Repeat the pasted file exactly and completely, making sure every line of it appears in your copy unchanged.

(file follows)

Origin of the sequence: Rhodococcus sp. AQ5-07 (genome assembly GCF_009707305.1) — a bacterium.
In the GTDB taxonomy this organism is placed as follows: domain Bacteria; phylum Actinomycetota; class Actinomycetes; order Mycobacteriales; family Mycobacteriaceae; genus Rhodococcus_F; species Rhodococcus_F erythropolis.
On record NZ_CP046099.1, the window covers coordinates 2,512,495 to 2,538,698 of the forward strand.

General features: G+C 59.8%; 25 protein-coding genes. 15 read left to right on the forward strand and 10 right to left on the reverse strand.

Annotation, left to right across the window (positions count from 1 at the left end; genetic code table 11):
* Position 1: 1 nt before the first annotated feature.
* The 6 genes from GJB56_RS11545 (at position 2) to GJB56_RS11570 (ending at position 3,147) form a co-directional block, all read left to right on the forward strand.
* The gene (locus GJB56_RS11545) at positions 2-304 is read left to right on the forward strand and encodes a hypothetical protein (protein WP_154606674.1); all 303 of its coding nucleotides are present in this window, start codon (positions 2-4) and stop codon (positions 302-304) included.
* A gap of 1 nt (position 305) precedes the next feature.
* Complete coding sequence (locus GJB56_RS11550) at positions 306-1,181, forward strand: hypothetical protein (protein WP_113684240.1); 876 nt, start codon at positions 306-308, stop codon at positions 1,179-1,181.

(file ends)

Origin of the sequence: Rhodococcus sp. AQ5-07 (genome assembly GCF_009707305.1) — a bacterium.
In the GTDB taxonomy this organism is placed as follows: domain Bacteria; phylum Actinomycetota; class Actinomycetes; order Mycobacteriales; family Mycobacteriaceae; genus Rhodococcus_F; species Rhodococcus_F erythropolis.
On record NZ_CP046099.1, the window covers coordinates 2,512,495 to 2,538,698 of the forward strand.

General features: G+C 59.8%; 25 protein-coding genes. 15 read left to right on the forward strand and 10 right to left on the reverse strand.

Annotation, left to right across the window (positions count from 1 at the left end; genetic code table 11):
* Position 1: 1 nt before the first annotated feature.
* The 6 genes from GJB56_RS11545 (at position 2) to GJB56_RS11570 (ending at position 3,147) form a co-directional block, all read left to right on the forward strand.
* The gene (locus GJB56_RS11545) at positions 2-304 is read left to right on the forward strand and encodes a hypothetical protein (protein WP_154606674.1); all 303 of its coding nucleotides are present in this window, start codon (positions 2-4) and stop codon (positions 302-304) included.
* A gap of 1 nt (position 305) precedes the next feature.
* Complete coding sequence (locus GJB56_RS11550) at positions 306-1,181, forward strand: hypothetical protein (protein WP_113684240.1); 876 nt, start codon at positions 306-308, stop codon at positions 1,179-1,181.